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Cain: Opponents 'misrepresented' 9-9-9 plan

GOP presidential contender Herman Cain insisted his “9-9-9” tax plan had been vetted by economic advisers and accused his rivals of misrepresenting the proposal a day after it came under attack from rival candidates during a Republican debate.

“I was attacked last night,” said Cain on CNBC’s Squawk Box Wednesday morning. “People who attacked me on 9-9-9 they either didn’t have a plan or in the case of Gov. Romney, he had a complicated plan that nobody understands.”

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Cain said that his rivals’ tax reform proposals “pivot off the existing tax code. My plan is the only one which throws off the current tax code.”

Cain accepted that some voters were “skeptical” about his ideas but said that economic advisors had vetted his proposal. “We have had it scored,” said Cain. “The company is called Fiscal Associates.”

He added that his campaign was “getting ready to share that information with people.”

Cain’s 9-9-9 tax plan would implement a 9 percent tax on income and corporations along with a 9 percent sales tax.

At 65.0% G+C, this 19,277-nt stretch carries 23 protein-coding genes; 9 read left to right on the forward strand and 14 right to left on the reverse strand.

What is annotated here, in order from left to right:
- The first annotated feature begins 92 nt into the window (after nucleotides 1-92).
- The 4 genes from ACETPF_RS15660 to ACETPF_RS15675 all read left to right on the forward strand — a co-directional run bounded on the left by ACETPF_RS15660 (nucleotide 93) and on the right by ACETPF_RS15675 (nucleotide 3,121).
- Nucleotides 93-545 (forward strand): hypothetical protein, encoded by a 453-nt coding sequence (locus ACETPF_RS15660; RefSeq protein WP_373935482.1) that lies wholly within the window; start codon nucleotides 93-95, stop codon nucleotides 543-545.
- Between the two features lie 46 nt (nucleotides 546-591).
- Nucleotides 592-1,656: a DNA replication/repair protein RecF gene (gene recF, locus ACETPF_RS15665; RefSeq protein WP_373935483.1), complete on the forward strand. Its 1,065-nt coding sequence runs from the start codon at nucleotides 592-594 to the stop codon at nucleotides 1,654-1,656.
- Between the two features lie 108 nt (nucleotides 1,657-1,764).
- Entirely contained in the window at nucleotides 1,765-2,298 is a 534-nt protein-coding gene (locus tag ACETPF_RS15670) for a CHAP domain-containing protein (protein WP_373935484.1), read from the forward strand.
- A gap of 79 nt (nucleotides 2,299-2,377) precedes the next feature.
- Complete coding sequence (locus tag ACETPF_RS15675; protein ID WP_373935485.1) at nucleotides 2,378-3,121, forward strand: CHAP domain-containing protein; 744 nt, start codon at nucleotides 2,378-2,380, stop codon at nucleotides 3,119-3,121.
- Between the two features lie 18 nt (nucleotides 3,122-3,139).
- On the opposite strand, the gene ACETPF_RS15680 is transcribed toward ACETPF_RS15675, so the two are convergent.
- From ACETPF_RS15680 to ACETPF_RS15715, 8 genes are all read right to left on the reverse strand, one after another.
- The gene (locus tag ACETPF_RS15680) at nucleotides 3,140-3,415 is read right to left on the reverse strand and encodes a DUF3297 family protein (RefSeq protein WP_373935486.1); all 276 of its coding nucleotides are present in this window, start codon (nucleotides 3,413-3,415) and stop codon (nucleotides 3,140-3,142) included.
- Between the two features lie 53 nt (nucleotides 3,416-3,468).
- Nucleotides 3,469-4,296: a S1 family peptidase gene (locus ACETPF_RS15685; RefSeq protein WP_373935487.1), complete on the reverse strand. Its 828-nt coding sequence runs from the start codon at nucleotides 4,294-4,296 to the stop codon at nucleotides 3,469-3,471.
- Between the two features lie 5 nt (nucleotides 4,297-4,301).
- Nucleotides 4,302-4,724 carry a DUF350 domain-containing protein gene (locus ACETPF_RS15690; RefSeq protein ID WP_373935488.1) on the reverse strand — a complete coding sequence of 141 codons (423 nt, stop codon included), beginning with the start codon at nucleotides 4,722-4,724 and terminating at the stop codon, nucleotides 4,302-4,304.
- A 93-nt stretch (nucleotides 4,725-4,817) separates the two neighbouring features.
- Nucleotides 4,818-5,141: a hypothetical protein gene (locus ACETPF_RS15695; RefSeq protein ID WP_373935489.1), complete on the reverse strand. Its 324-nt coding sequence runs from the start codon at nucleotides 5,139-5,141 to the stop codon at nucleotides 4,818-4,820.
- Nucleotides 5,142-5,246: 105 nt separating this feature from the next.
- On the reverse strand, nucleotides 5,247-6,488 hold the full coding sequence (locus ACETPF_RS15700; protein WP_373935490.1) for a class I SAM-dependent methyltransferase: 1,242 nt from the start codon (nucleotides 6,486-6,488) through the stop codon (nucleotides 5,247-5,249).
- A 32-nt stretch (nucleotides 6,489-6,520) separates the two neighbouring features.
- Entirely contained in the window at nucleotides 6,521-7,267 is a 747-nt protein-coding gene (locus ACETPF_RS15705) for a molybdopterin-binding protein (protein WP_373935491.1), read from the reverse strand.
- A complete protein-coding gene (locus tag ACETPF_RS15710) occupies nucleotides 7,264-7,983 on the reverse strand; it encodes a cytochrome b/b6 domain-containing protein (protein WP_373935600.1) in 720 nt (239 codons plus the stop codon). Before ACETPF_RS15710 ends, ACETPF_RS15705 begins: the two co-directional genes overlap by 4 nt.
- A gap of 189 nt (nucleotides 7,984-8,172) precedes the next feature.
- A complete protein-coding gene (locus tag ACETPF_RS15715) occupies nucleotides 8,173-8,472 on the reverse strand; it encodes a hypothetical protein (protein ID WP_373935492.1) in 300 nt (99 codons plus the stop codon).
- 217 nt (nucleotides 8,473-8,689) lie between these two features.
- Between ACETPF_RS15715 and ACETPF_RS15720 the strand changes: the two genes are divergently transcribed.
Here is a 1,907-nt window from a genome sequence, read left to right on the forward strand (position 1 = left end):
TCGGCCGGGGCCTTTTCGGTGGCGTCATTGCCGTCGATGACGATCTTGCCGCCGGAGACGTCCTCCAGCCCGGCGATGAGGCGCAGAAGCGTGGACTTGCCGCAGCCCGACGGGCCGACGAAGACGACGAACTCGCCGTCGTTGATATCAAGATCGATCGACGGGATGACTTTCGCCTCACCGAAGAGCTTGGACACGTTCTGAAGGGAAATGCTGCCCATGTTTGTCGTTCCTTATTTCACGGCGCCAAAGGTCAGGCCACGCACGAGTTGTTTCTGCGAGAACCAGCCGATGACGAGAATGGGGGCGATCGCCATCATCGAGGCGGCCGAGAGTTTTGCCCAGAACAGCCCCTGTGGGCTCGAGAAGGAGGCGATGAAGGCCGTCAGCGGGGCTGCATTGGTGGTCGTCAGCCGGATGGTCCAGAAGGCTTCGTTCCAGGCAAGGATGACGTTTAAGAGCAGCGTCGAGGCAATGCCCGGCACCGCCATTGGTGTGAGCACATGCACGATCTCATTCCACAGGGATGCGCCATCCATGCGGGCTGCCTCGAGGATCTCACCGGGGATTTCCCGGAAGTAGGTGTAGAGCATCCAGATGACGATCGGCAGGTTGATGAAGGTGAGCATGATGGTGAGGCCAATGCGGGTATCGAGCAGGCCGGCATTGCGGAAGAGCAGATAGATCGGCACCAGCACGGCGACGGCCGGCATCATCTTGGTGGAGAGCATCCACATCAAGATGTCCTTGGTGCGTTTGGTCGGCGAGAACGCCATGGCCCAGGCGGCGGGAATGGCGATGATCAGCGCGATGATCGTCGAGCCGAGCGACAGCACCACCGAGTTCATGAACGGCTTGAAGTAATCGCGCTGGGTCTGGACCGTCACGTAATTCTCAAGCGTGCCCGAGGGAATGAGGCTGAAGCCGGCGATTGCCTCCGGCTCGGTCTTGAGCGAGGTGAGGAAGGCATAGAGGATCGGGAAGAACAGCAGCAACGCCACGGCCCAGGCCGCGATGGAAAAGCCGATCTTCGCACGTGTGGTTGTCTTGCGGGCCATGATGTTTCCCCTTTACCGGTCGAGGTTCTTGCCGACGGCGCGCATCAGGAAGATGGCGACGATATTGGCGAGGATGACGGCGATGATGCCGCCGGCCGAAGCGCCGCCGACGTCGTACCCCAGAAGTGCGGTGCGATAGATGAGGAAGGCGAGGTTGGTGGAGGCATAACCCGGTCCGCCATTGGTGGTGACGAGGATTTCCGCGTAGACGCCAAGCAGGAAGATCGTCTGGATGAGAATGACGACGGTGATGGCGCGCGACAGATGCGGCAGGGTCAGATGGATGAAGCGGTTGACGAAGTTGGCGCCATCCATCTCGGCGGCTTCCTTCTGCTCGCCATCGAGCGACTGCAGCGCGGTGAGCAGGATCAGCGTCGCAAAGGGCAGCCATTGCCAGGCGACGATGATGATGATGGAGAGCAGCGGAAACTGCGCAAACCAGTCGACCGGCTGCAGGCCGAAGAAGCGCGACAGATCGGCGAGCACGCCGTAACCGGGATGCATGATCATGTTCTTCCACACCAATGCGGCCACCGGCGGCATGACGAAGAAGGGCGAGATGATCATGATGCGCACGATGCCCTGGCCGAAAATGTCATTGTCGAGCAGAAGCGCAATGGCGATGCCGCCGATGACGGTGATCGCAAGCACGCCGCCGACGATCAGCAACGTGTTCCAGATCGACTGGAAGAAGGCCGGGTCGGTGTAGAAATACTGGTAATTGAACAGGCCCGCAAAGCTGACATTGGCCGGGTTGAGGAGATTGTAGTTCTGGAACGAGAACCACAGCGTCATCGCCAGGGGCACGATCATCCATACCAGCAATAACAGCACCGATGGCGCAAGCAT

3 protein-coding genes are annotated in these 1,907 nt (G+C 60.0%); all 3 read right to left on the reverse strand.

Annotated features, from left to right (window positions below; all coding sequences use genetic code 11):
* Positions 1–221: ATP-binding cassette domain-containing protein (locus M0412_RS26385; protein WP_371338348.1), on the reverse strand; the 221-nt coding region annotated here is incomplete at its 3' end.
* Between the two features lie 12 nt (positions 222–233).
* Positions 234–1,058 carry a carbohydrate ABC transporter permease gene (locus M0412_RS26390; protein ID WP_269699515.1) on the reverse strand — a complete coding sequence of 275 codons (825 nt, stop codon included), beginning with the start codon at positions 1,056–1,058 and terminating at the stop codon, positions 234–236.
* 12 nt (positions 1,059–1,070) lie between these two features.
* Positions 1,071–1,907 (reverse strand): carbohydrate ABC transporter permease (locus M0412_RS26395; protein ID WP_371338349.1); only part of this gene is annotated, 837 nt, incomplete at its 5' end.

During the Tuesday debate, audience members failed to raise their hands when former Sen. Rick Santorum (R-Pa.) asked if any were supporters of the plan.

Earlier on ABC’s Good Morning America, Cain took particular aim at Santorum’s attack. 

“The reason people didn’t raise their hands is because it’s 9-9-9. Sen. Santorum took each one of them and asked that question. I commend the audience for not raising their hands, because they know that you need to take the three together. You broaden the tax base and lower the net, net taxes for everybody,” said Cain.

Cain said Santorum’s question “totally took it out of context.” “Sen. Santorum has misrepresented it more than anybody else,” he added.

Cain said opponents who claim his proposal would raise less revenue and would hit middle class families harder were “wrong.” 

He said those critics “were making this analysis based upon their set of assumptions and not the assumptions we used to develop the plan. We would be happy to share those assumptions, but they won’t call and ask ‘what are your assumptions,’” he said. “They are using assumptions from the old tax code.”

On ABC, Cain was also asked how he would respond to the alleged Iranian bomb plot if he were president. 

“President Cain would say, I would like to see all of the intelligence information. I would like to do a complete analysis with all of the advisers,” he said.

Cain dismissed suggestions that he lacked the foreign policy knowledge to be president saying it “shouldn’t matter to voters.” “Having a foreign policy philosophy is more important than having foreign policy experience,” he said.

Cain described his philosophy as building on Reagan’s vision of “peace through strength.” Cain said his approach would be “peace through strength with clarity.”